Academic journal article Memory & Cognition

Learning Categories by Making Predictions: An Investigation of Indirect Category Learning

Academic journal article Memory & Cognition

Learning Categories by Making Predictions: An Investigation of Indirect Category Learning

Article excerpt

Categories are learned in many ways, but studies of category learning have generally focused on classification learning. This focus may limit the understanding of categorization processes. Two experiments were conducted in which participants learned categories of animals by predicting how much food each animal would eat. We refer to this as indirect category learning, because the task and the feedback were not directly related to category membership, yet category learning was necessary for good performance in the task. In the first experiment, we compared the performance of participants who learned the categories indirectly with the performance of participants who first learned to classify the objects. In the second experiment, we replicated the basic findings and examined attention to different features during the learning task. In both experiments, participants who learned in the prediction-only condition displayed a broader distribution of attention than participants who learned in the classification-and-prediction condition did. Some participants in the prediction-only group learned the family resemblance structure of the categories, even when a perfect criterial attribute was present. In contrast, participants who first learned to classify the objects tended to learn the criterial attribute.

Learning about categories and making categorical decisions are important for intelligent behavior. Knowledge about an object's category membership provides information about how that object should be used, manipulated, approached, or avoided. Psychologists have often studied categorization by training participants in a classificationlearning task in which the participants classify exemplars one at a time, with feedback on every trial. In this article, we argue that a focus on classification learning can lead to a restricted view of category learning. Although other means of category learning have been examined recently, much still remains to be learned about how different ways of learning might affect the category representation. The goal of this article is to explore this issue by introducing an indirect way of learning categories that we believe is common, provides a clear contrast to classification learning, and allows a better understanding of the theoretical implications of nonclassification category learning.

Classification Learning

Research in which the classification paradigm has been used has supported several different theories of categorization, including the idea that people represent categories as prototypes (Blair & Homa, 2001; Minda & Smith, 2001; E. E. Smith & Medin, 1981; J. D. Smith & Minda, 1998), as collections of exemplars (Medin & Schaffer, 1978; Nosofsky, 1987; Nosofsky & Zaki, 1998), and as rules and exceptions (Nosofsky, Palmeri, & McKinley, 1994; Palmeri & Nosofsky, 1995; E. E. Smith, Patalano, & Jonides, 1998). These theories emphasize categories as something that participants use to classify a new item, and they emphasize the importance of a contrast category in making a decision. In other words, in order to be useful for making classification decisions, two prototypes should be distinguishable from each other or two clusters of exemplars should be distinguishable from each other. Participants learn to attend to the features that maximize this distinction (Kruschke, 1992; Nosofsky, 1987).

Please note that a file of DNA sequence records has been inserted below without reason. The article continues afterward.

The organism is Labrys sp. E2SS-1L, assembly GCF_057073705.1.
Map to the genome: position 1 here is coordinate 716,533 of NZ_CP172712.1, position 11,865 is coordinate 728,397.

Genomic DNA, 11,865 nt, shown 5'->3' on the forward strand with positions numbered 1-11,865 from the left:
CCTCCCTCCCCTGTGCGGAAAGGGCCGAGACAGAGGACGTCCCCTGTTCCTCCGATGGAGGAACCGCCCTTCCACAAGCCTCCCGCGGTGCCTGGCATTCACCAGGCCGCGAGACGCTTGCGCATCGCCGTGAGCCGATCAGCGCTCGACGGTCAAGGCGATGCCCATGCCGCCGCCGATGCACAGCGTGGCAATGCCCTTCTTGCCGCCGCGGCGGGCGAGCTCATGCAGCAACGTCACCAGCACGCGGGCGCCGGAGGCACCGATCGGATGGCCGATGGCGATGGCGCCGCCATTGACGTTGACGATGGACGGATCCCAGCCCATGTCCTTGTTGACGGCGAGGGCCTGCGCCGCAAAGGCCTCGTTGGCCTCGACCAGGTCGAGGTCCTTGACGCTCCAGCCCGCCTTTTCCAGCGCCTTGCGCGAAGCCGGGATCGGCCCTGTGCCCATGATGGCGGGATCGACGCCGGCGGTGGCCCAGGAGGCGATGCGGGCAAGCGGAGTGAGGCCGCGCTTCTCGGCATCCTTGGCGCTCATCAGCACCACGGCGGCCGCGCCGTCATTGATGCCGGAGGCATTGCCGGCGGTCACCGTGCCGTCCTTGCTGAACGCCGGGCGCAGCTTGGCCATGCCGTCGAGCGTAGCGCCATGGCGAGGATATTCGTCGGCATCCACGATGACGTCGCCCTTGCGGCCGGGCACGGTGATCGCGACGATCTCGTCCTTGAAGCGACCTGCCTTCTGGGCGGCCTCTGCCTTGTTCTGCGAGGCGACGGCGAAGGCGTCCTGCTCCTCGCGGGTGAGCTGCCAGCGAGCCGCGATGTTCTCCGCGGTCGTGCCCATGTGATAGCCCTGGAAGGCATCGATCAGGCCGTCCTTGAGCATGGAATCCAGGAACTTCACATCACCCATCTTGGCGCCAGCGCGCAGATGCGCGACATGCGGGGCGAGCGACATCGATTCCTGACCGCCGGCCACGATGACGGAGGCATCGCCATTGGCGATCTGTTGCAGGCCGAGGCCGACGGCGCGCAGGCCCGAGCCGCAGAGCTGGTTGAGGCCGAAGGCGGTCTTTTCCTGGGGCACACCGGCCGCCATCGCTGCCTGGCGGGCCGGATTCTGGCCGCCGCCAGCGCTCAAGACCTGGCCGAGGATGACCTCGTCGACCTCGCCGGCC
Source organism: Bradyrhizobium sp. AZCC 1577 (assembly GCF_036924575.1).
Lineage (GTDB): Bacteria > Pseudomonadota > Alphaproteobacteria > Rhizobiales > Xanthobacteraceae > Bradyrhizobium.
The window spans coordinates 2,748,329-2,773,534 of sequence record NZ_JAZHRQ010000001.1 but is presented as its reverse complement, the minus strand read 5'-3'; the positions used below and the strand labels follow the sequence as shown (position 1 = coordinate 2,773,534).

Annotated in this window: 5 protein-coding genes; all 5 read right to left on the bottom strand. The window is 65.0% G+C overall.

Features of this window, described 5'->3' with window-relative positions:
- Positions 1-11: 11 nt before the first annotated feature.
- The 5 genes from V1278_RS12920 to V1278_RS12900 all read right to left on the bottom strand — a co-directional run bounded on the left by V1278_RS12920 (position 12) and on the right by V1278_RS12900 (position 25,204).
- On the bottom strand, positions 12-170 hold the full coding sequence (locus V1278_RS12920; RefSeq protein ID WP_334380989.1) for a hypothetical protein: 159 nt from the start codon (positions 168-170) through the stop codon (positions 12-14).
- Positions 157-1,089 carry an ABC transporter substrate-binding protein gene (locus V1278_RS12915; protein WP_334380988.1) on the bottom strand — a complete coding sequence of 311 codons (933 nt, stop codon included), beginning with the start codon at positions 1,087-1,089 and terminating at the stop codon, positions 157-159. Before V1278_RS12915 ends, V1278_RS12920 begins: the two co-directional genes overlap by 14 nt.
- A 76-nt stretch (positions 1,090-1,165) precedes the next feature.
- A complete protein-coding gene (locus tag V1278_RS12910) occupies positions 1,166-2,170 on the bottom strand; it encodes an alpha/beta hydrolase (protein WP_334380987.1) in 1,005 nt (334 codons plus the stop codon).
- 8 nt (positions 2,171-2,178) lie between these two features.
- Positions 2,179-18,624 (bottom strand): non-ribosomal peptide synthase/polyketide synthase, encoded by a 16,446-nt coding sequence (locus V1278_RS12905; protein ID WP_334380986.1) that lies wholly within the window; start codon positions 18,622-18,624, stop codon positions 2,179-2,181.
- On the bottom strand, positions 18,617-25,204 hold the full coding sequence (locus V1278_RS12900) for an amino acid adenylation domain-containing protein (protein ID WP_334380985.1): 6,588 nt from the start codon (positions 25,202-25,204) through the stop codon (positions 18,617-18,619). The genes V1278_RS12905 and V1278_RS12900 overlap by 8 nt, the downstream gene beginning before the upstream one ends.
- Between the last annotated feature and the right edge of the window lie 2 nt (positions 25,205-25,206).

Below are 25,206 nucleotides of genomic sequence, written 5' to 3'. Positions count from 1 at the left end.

Although these properties are important in categorization, it is possible that their primary importance in these theories comes from a reliance on the classificationlearning paradigm. Classification explicitly requires participants to distinguish one family of exemplars from another and may affect how a category is represented. In situations outside the lab, people may not interact with an item solely by classifying it. Rather, people may use classification as a step in attaining some goal for which knowledge of an object's category is useful. A thorough examination of category learning must include learning tasks that require participants to do more than simply classify an item and must specify how different learning environments shape category representations. …

Search by... Author
Show... All Results Primary Sources Peer-reviewed

Oops!

An unknown error has occurred. Please click the button below to reload the page. If the problem persists, please try again in a little while.